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Women’s self-defense priority for martial arts instructor

By Loni Newby
Associate editor

Heather Braegger is an instructor at Defiance Martial Arts, she is a wife, she is a mother, she is a petite woman and she is a childhood domestic violence survivor.
“I started training at the age of twelve in Funakoshi Karate. After earning my black belt, I began training in: Kickboxing, Kali, Jeet Kune Do, and Krav Maga. I love what I do, and my passion is to teach others to defend themselves,” said Braegger, “This is how I give back every year.”
Each year since 2009, in April Braegger uses her self-defense know-how and a strong grasp on the realities of attacks on women to host a community Self Defense Seminar. April is Sexual Assault Awareness month,Braegger believes that prevention and the ability to make cognitive choices which may enable a woman to fight off the advances of an attacker in order to get away from the situation can and will save lives.
According to the Utah Department of Health one in three women will experience some form of sexual violence in their lifetime. Rape is the only violent crime in Utah that occurs at a higher rate than the rest of the nation.
“In 2014, Utah’s reported rape rate was significantly higher than the U.S. rate (67.7 and 51.9 per 100,000 females). However, the majority of rapes (88.2%) are never reported to law enforcement, indicating that sexual violence in Utah is grossly underestimated.”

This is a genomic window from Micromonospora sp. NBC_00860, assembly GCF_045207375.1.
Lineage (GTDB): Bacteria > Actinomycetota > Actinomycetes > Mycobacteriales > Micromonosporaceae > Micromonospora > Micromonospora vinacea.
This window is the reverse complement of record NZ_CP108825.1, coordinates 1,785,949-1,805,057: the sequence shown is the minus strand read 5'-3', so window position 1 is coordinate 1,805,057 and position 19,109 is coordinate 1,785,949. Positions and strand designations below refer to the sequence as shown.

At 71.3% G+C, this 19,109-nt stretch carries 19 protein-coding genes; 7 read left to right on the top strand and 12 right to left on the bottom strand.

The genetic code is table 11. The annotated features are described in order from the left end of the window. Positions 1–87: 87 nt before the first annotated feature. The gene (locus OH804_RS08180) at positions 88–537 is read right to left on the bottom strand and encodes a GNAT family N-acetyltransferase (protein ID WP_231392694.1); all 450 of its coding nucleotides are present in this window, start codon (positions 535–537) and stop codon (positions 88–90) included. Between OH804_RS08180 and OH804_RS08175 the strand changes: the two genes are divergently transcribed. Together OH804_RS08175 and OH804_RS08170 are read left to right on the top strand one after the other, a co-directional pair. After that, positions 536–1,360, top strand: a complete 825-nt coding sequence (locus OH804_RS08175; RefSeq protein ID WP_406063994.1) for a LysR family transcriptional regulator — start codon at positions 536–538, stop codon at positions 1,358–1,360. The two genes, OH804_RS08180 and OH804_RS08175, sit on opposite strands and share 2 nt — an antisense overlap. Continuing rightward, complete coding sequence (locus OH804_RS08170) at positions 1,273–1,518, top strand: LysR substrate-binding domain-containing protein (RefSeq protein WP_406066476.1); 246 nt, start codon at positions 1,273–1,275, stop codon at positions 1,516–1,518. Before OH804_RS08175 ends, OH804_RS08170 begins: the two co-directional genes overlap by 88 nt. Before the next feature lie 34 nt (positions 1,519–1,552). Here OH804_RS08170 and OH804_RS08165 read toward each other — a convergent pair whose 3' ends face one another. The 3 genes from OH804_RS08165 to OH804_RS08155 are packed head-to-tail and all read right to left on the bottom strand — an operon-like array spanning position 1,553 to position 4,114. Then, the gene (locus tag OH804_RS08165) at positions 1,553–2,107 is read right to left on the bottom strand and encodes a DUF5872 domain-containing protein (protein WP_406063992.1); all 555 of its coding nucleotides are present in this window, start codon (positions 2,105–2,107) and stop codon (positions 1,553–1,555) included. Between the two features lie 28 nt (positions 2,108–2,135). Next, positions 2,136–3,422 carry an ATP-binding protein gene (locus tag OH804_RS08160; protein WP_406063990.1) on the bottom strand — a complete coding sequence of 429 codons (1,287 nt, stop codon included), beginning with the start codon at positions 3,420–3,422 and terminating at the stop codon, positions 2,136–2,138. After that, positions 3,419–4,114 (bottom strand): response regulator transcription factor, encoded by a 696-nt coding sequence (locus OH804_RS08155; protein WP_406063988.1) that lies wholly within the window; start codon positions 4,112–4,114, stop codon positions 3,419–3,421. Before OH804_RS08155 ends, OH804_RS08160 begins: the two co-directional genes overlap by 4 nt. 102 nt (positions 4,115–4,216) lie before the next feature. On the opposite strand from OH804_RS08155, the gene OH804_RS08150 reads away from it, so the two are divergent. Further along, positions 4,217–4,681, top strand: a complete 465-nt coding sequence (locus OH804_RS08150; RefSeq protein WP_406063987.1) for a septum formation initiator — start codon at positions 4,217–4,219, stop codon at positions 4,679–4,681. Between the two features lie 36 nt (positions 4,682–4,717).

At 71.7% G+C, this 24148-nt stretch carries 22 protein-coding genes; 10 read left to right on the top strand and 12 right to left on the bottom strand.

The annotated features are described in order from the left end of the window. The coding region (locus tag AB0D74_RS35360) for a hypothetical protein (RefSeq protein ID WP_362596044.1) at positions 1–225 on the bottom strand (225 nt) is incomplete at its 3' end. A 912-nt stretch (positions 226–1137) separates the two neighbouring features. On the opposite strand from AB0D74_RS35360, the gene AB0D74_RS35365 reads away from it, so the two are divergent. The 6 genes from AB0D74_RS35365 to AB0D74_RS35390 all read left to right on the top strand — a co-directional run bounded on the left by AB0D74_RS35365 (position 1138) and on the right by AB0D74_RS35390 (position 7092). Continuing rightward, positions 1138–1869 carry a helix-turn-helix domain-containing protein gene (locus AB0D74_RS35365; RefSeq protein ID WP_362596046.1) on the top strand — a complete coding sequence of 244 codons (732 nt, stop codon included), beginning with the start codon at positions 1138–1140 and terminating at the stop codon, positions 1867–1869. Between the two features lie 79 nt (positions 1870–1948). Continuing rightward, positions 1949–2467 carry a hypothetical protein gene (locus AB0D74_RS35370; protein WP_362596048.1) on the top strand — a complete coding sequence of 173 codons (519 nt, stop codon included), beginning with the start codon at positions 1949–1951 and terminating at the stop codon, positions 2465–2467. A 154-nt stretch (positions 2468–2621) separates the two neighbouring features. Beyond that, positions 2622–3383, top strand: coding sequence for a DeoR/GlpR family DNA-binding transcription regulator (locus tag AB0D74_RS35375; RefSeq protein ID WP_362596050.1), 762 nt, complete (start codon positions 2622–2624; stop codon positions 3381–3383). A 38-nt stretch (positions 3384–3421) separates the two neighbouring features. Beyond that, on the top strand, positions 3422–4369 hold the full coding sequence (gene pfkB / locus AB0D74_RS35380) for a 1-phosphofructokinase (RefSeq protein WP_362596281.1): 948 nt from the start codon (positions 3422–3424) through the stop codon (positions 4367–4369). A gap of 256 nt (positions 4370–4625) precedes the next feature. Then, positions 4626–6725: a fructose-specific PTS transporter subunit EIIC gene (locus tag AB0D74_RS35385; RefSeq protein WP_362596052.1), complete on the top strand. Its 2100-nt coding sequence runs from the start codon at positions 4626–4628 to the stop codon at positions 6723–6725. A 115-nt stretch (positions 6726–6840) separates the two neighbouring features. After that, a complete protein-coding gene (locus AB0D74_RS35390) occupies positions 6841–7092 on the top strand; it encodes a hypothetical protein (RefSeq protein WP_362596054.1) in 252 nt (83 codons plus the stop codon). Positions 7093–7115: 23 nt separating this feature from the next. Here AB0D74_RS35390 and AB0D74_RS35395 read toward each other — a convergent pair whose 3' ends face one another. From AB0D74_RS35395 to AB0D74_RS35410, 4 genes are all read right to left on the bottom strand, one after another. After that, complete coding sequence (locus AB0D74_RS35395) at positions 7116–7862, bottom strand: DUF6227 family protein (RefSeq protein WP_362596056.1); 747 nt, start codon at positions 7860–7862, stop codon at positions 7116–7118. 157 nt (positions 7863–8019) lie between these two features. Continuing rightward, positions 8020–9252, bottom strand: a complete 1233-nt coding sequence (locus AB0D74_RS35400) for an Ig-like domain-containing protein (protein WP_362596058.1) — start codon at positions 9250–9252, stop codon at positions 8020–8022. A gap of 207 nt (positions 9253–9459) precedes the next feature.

The sold out seminar itself will be led by Braegger and a few advanced female students who will serve as mentors and be used in demonstrations. By using an entirely female instruction team the goal is to create a safe space without intimidation.
The techniques that will be taught fall in line with those Defiance Martial Arts has taught for military and law enforcement officer seminars. The goal is to be able to create an effective escape to gain safety. Self-defense training is just that, training. With experience and practice, training can cause a proper response out of habit. “It’s mental conditioning and awareness. You need to be aware of your surroundings. You need to listen to your gut, your instincts, if something doesn’t feel right, you’re right,” Braegger said.
“It’s simple and effective, it’s not [an] overcomplicated technique…effectiveness with simple drills that can be used from multiple angles, and then highly effective hyper aggression, counterstrike,” said Braegger of the escape-to-gain-safety techniques taught which are designed to be effective for anyone of any size. Targeted strikes to the eyes, genitals and throat are places that can’t be conditioned.
“If you give them your purse and they drag you down an alleyway, good things are not about to happen to you,” Braegger said, “This is why the training the mindset is important. You can’t hesitate, you have to react…You get that adrenaline dump, you can’t mentally shut down, if you shut down you could be dead in the water.”
For past assault victims it can be somewhat traumatic, but working through the process is healing beyond measure. Braegger said, “It’s about learning to move forward, it isn’t about shutting the world out. This way gives those victims a way to fight back and strike things and get their power back.”
The seminar will not hold back or shy away from facts. Braegger uses surveillance videos from actual attacks, statistics and even stress drills where she will wear protective gear to roleplay as the attacker and let the students respond as trained.